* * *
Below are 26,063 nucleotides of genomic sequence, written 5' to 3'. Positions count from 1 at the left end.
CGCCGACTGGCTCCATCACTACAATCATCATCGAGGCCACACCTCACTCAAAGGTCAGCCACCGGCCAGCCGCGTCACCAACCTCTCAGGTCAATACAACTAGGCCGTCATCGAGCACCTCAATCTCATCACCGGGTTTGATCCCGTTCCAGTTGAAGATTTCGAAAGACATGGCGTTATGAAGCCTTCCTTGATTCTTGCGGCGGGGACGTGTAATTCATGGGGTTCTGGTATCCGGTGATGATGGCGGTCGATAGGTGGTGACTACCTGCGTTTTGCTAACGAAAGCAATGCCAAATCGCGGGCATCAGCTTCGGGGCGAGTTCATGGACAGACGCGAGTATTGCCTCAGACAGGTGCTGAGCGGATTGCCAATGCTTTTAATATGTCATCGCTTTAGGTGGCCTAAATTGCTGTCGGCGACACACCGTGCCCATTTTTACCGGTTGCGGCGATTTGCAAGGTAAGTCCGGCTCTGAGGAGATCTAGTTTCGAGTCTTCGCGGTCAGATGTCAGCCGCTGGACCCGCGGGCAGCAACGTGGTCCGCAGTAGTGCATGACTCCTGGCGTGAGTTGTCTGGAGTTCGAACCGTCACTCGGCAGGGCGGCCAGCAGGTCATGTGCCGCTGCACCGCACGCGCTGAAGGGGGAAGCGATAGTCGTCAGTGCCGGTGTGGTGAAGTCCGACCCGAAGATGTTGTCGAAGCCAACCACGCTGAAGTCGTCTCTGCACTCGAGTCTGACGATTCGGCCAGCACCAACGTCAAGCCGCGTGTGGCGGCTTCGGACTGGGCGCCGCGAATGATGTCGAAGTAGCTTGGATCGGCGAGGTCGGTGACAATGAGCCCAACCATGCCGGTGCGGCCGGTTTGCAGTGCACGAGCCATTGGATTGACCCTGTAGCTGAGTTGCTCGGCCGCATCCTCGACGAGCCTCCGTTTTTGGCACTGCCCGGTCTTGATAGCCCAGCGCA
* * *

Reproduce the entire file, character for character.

Below are 26,063 nucleotides of genomic sequence, written 5' to 3'. Positions count from 1 at the left end.
CGCCGACTGGCTCCATCACTACAATCATCATCGAGGCCACACCTCACTCAAAGGTCAGCCACCGGCCAGCCGCGTCACCAACCTCTCAGGTCAATACAACTAGGCCGTCATCGAGCACCTCAATCTCATCACCGGGTTTGATCCCGTTCCAGTTGAAGATTTCGAAAGACATGGCGTTATGAAGCCTTCCTTGATTCTTGCGGCGGGGACGTGTAATTCATGGGGTTCTGGTATCCGGTGATGATGGCGGTCGATAGGTGGTGACTACCTGCGTTTTGCTAACGAAAGCAATGCCAAATCGCGGGCATCAGCTTCGGGGCGAGTTCATGGACAGACGCGAGTATTGCCTCAGACAGGTGCTGAGCGGATTGCCAATGCTTTTAATATGTCATCGCTTTAGGTGGCCTAAATTGCTGTCGGCGACACACCGTGCCCATTTTTACCGGTTGCGGCGATTTGCAAGGTAAGTCCGGCTCTGAGGAGATCTAGTTTCGAGTCTTCGCGGTCAGATGTCAGCCGCTGGACCCGCGGGCAGCAACGTGGTCCGCAGTAGTGCATGACTCCTGGCGTGAGTTGTCTGGAGTTCGAACCGTCACTCGGCAGGGCGGCCAGCAGGTCATGTGCCGCTGCACCGCACGCGCTGAAGGGGGAAGCGATAGTCGTCAGTGCCGGTGTGGTGAAGTCCGACCCGAAGATGTTGTCGAAGCCAACCACGCTGAAGTCGTCTCTGCACTCGAGTCTGACGATTCGGCCAGCACCAACGTCAAGCCGCGTGTGGCGGCTTCGGACTGGGCGCCGCGAATGATGTCGAAGTAGCTTGGATCGGCGAGGTCGGTGACAATGAGCCCAACCATGCCGGTGCGGCCGGTTTGCAGTGCACGAGCCATTGGATTGACCCTGTAGCTGAGTTGCTCGGCCGCATCCTCGACGAGCCTCCGTTTTTGGCACTGCCCGGTCTTGATAGCCCAGCGCA